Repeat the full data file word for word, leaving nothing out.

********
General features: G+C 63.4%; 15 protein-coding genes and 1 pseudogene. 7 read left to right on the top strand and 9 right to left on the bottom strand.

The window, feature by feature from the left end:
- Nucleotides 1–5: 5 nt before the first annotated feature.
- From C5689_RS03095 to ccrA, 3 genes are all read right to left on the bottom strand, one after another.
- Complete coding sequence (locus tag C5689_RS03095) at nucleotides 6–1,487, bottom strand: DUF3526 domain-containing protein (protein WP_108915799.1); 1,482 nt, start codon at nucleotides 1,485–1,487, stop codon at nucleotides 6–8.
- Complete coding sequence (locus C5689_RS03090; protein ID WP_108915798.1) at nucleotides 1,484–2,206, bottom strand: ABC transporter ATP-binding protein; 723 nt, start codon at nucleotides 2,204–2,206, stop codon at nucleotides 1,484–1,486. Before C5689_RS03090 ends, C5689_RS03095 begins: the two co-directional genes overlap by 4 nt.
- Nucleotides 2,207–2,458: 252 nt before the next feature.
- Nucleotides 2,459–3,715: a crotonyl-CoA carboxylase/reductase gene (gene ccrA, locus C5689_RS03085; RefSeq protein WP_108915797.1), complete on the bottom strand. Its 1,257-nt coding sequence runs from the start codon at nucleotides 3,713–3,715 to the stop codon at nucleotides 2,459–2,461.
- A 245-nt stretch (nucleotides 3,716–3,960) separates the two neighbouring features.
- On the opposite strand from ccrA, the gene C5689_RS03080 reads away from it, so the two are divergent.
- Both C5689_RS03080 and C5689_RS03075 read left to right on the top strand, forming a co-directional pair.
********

General features: G+C 63.4%; 15 protein-coding genes and 1 pseudogene. 7 read left to right on the top strand and 9 right to left on the bottom strand.

The window, feature by feature from the left end:
- Nucleotides 1–5: 5 nt before the first annotated feature.
- From C5689_RS03095 to ccrA, 3 genes are all read right to left on the bottom strand, one after another.
- Complete coding sequence (locus tag C5689_RS03095) at nucleotides 6–1,487, bottom strand: DUF3526 domain-containing protein (protein WP_108915799.1); 1,482 nt, start codon at nucleotides 1,485–1,487, stop codon at nucleotides 6–8.
- Complete coding sequence (locus C5689_RS03090; protein ID WP_108915798.1) at nucleotides 1,484–2,206, bottom strand: ABC transporter ATP-binding protein; 723 nt, start codon at nucleotides 2,204–2,206, stop codon at nucleotides 1,484–1,486. Before C5689_RS03090 ends, C5689_RS03095 begins: the two co-directional genes overlap by 4 nt.
- Nucleotides 2,207–2,458: 252 nt before the next feature.
- Nucleotides 2,459–3,715: a crotonyl-CoA carboxylase/reductase gene (gene ccrA, locus C5689_RS03085; RefSeq protein WP_108915797.1), complete on the bottom strand. Its 1,257-nt coding sequence runs from the start codon at nucleotides 3,713–3,715 to the stop codon at nucleotides 2,459–2,461.
- A 245-nt stretch (nucleotides 3,716–3,960) separates the two neighbouring features.
- On the opposite strand from ccrA, the gene C5689_RS03080 reads away from it, so the two are divergent.
- Both C5689_RS03080 and C5689_RS03075 read left to right on the top strand, forming a co-directional pair.